Andre Williams And The Sadies: Night And Day

Genuine blues from the heart of Alabama.

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The authentic bluesman or rhythm and blues artist is always a sought-after figure, especially now the Grim Reaper has nicked so many of them, so fans of the real deal will be delighted at this release from Andre Williams.

Born in Alabama in 1936, Williams wrote r’n’b hits in the 1950s (including Stevie Wonder’s first single). Alcohol, drugs and poverty followed, until Williams managed to revive himself and his career at the end of the last century.

Always preferring to ruminate and rumble rather than sing, Williams makes idiosyncratic, engaging talking blues with visceral wit and the experience of decades. Now he returns with this, his 16th solo album and his second backed by the excellent country blues band The Sadies, who provide sympathetically perfect backing in a variety of styles.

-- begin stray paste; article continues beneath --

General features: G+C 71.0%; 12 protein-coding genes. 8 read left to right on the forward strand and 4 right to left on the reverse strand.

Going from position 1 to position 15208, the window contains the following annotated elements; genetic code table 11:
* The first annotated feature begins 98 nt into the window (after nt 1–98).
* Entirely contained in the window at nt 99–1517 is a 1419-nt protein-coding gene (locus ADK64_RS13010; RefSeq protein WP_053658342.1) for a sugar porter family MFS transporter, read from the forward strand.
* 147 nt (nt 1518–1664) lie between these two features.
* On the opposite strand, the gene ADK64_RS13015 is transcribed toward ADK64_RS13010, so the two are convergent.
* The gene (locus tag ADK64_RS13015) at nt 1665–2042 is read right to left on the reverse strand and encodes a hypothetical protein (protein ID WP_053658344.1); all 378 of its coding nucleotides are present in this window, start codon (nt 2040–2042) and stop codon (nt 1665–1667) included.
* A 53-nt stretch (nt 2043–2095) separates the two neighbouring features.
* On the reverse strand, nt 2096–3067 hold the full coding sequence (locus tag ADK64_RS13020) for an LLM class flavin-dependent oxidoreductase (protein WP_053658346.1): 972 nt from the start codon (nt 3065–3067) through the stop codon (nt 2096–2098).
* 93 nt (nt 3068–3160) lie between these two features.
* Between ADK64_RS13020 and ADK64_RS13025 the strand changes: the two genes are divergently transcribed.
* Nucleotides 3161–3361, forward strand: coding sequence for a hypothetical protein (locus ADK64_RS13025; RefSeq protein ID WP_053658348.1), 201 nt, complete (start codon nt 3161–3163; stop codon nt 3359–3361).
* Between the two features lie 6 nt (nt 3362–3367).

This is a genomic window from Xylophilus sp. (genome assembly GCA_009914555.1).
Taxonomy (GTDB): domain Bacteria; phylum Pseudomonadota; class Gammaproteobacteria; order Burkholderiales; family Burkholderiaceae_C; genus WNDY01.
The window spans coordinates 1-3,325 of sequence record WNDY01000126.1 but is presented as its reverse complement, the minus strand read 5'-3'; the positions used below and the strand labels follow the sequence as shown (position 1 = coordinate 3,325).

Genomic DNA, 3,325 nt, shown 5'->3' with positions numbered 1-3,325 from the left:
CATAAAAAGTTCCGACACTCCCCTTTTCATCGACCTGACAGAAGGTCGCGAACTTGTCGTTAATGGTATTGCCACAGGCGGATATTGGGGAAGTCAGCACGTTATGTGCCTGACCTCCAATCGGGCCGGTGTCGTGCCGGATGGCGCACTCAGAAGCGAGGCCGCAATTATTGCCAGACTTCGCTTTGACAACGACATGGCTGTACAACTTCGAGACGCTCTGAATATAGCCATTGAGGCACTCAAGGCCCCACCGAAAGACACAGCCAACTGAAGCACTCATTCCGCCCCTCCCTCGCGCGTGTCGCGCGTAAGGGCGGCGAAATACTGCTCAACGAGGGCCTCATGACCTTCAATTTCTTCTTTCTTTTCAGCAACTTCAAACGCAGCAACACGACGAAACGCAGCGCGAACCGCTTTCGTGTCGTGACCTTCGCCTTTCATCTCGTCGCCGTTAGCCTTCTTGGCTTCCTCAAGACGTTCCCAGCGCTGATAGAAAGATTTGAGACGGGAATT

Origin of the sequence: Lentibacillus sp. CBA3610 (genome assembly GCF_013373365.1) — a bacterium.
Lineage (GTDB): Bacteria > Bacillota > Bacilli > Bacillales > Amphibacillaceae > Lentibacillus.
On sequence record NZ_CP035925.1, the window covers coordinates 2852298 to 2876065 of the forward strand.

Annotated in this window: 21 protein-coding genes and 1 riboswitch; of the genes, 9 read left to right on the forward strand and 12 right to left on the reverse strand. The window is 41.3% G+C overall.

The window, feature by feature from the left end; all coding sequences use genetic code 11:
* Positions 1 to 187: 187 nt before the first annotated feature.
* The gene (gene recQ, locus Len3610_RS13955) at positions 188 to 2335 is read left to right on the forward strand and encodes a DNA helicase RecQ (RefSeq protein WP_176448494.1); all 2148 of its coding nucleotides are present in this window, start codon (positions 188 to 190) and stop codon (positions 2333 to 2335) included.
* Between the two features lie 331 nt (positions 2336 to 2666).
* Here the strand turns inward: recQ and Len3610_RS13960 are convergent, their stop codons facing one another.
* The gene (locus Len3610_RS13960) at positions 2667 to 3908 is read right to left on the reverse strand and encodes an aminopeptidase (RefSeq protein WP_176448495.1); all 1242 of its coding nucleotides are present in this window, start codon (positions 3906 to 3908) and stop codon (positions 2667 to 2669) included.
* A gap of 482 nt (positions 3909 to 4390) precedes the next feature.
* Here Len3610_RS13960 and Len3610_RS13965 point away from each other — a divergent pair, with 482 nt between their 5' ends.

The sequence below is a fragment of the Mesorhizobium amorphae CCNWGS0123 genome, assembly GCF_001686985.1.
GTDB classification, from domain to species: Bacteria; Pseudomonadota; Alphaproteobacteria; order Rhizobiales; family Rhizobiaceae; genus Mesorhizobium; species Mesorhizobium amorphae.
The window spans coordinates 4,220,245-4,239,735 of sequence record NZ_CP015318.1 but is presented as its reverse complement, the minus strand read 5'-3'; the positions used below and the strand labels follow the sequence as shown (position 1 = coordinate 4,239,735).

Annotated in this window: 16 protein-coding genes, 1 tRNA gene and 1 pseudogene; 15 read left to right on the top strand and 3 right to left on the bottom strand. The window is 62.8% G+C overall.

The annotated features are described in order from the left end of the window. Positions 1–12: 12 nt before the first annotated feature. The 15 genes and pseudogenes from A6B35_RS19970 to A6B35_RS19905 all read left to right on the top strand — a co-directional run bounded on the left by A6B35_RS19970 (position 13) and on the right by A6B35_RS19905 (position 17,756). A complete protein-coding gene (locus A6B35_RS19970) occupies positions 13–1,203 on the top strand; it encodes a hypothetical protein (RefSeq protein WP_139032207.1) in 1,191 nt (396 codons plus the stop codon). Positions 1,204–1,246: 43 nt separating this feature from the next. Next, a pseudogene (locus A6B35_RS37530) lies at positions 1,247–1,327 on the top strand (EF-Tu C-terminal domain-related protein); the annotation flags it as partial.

With Williams talking gravelly about the evils of Mississippi (Mississippi and Joliet), the joys of love (I’ll Do Most Anything For You) and women leaving (Me And My Dog), it’s an RL Burnside-styled delight – true gravel travelling on a gravel road.

David Quantick

David Quantick is an English novelist, comedy writer and critic, who has worked as a journalist and screenwriter. A former staff writer for the music magazine NME, his writing credits have included On the HourBlue JamTV Burp and Veep; for the latter of these he won an Emmy in 2015.